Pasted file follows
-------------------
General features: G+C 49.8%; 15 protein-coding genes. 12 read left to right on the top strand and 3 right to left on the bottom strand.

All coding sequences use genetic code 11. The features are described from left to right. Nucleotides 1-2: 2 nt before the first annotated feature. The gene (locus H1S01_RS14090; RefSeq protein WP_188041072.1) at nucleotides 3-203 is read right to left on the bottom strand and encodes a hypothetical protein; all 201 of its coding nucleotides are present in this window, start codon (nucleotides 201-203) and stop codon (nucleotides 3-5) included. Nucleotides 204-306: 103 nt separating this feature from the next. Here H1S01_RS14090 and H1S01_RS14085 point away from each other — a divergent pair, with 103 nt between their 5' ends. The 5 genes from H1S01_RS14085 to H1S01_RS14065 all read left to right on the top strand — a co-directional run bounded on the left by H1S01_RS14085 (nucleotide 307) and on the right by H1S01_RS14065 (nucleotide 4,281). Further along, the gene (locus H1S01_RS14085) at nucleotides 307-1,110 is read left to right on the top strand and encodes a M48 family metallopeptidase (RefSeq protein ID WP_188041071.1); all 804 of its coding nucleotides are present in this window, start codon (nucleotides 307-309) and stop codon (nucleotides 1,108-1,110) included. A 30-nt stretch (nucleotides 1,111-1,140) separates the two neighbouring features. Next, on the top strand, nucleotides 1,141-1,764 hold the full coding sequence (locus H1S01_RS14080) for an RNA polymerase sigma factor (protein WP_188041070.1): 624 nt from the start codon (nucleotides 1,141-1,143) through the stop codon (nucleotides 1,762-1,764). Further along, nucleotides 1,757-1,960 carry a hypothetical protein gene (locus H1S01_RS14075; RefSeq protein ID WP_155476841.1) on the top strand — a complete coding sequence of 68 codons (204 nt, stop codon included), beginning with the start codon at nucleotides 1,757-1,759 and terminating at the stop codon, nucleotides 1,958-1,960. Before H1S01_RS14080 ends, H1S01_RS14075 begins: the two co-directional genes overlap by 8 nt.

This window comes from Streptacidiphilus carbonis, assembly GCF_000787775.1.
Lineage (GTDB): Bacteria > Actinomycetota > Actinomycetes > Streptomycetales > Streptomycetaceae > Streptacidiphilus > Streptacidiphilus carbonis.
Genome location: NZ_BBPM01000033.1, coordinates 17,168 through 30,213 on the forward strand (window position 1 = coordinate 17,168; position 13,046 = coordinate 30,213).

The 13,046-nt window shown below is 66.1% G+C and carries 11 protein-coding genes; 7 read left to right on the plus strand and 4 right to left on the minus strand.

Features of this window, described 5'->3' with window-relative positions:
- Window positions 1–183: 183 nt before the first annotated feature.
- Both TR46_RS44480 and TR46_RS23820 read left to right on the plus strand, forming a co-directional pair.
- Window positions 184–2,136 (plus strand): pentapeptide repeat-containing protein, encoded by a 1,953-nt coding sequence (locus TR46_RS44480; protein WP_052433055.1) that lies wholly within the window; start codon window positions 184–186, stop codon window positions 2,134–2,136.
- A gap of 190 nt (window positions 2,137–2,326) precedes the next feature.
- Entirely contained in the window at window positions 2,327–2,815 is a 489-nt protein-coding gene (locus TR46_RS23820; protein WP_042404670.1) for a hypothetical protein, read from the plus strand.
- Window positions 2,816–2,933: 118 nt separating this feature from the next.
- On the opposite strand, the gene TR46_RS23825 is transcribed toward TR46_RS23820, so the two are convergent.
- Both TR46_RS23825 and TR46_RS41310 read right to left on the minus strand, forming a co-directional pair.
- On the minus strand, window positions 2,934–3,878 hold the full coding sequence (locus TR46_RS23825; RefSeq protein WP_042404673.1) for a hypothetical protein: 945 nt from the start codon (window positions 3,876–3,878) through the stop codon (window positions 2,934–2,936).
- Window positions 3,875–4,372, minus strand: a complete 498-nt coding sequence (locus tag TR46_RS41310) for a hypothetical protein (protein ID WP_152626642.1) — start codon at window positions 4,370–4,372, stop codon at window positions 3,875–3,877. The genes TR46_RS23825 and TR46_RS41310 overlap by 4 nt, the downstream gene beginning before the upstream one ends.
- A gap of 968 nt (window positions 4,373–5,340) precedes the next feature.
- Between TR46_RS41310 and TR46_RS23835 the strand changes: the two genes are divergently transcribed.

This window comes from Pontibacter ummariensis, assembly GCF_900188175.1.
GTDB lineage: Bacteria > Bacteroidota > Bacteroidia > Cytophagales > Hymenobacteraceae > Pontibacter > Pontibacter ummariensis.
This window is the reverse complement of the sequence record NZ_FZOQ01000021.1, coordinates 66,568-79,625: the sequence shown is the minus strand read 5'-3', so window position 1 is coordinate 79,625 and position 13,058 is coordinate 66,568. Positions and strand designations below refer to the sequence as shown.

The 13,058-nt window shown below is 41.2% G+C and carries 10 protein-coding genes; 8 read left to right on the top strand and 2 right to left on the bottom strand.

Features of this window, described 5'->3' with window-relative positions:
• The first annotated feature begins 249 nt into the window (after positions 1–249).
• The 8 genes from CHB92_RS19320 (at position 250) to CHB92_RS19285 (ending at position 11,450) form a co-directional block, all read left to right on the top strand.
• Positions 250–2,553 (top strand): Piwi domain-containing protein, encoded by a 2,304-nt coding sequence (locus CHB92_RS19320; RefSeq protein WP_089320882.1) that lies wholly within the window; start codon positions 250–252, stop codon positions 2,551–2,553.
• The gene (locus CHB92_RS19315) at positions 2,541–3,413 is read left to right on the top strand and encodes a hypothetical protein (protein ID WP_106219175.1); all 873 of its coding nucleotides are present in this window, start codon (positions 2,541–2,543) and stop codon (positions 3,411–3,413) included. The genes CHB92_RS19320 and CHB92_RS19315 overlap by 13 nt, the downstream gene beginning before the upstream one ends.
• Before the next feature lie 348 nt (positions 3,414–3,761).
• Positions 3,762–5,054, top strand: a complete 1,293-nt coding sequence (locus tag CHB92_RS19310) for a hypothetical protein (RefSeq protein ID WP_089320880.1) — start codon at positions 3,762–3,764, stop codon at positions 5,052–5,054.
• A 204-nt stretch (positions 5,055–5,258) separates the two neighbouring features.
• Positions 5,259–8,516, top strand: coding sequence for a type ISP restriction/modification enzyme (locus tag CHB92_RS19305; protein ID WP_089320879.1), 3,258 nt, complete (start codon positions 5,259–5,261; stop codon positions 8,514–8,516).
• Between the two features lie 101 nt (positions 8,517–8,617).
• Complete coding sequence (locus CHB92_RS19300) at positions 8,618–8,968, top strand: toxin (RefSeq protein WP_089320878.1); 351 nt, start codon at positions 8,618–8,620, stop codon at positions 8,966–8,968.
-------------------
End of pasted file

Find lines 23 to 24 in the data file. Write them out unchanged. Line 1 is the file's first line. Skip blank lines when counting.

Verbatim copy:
The 13,058-nt window shown below is 41.2% G+C and carries 10 protein-coding genes; 8 read left to right on the top strand and 2 right to left on the bottom strand.

Features of this window, described 5'->3' with window-relative positions: